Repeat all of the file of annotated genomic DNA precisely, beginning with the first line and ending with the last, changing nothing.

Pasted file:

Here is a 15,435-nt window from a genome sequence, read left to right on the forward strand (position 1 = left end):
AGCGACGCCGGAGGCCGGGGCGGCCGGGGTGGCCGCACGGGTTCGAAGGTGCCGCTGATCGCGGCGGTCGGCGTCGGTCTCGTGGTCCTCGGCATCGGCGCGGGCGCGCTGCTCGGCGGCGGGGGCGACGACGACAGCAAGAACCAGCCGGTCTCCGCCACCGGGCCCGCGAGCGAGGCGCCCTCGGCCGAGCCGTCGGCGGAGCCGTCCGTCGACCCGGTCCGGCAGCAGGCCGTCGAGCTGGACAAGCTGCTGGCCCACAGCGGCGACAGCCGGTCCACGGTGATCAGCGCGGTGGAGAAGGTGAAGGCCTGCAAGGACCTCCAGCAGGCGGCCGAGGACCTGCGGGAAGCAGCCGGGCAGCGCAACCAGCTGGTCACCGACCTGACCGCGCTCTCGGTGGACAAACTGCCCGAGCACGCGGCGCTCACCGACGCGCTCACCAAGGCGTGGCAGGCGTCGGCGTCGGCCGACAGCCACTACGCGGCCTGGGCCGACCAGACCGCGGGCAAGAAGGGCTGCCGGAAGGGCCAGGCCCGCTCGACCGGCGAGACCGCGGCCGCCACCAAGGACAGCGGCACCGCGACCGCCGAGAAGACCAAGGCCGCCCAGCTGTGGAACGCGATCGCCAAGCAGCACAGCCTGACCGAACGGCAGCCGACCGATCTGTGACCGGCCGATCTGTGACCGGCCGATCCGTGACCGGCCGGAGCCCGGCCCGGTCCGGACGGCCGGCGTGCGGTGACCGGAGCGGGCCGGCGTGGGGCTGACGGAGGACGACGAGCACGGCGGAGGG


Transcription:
Here is a 15,435-nt window from a genome sequence, read left to right on the forward strand (position 1 = left end):
AGCGACGCCGGAGGCCGGGGCGGCCGGGGTGGCCGCACGGGTTCGAAGGTGCCGCTGATCGCGGCGGTCGGCGTCGGTCTCGTGGTCCTCGGCATCGGCGCGGGCGCGCTGCTCGGCGGCGGGGGCGACGACGACAGCAAGAACCAGCCGGTCTCCGCCACCGGGCCCGCGAGCGAGGCGCCCTCGGCCGAGCCGTCGGCGGAGCCGTCCGTCGACCCGGTCCGGCAGCAGGCCGTCGAGCTGGACAAGCTGCTGGCCCACAGCGGCGACAGCCGGTCCACGGTGATCAGCGCGGTGGAGAAGGTGAAGGCCTGCAAGGACCTCCAGCAGGCGGCCGAGGACCTGCGGGAAGCAGCCGGGCAGCGCAACCAGCTGGTCACCGACCTGACCGCGCTCTCGGTGGACAAACTGCCCGAGCACGCGGCGCTCACCGACGCGCTCACCAAGGCGTGGCAGGCGTCGGCGTCGGCCGACAGCCACTACGCGGCCTGGGCCGACCAGACCGCGGGCAAGAAGGGCTGCCGGAAGGGCCAGGCCCGCTCGACCGGCGAGACCGCGGCCGCCACCAAGGACAGCGGCACCGCGACCGCCGAGAAGACCAAGGCCGCCCAGCTGTGGAACGCGATCGCCAAGCAGCACAGCCTGACCGAACGGCAGCCGACCGATCTGTGACCGGCCGATCTGTGACCGGCCGATCCGTGACCGGCCGGAGCCCGGCCCGGTCCGGACGGCCGGCGTGCGGTGACCGGAGCGGGCCGGCGTGGGGCTGACGGAGGACGACGAGCACGGCGGAGGG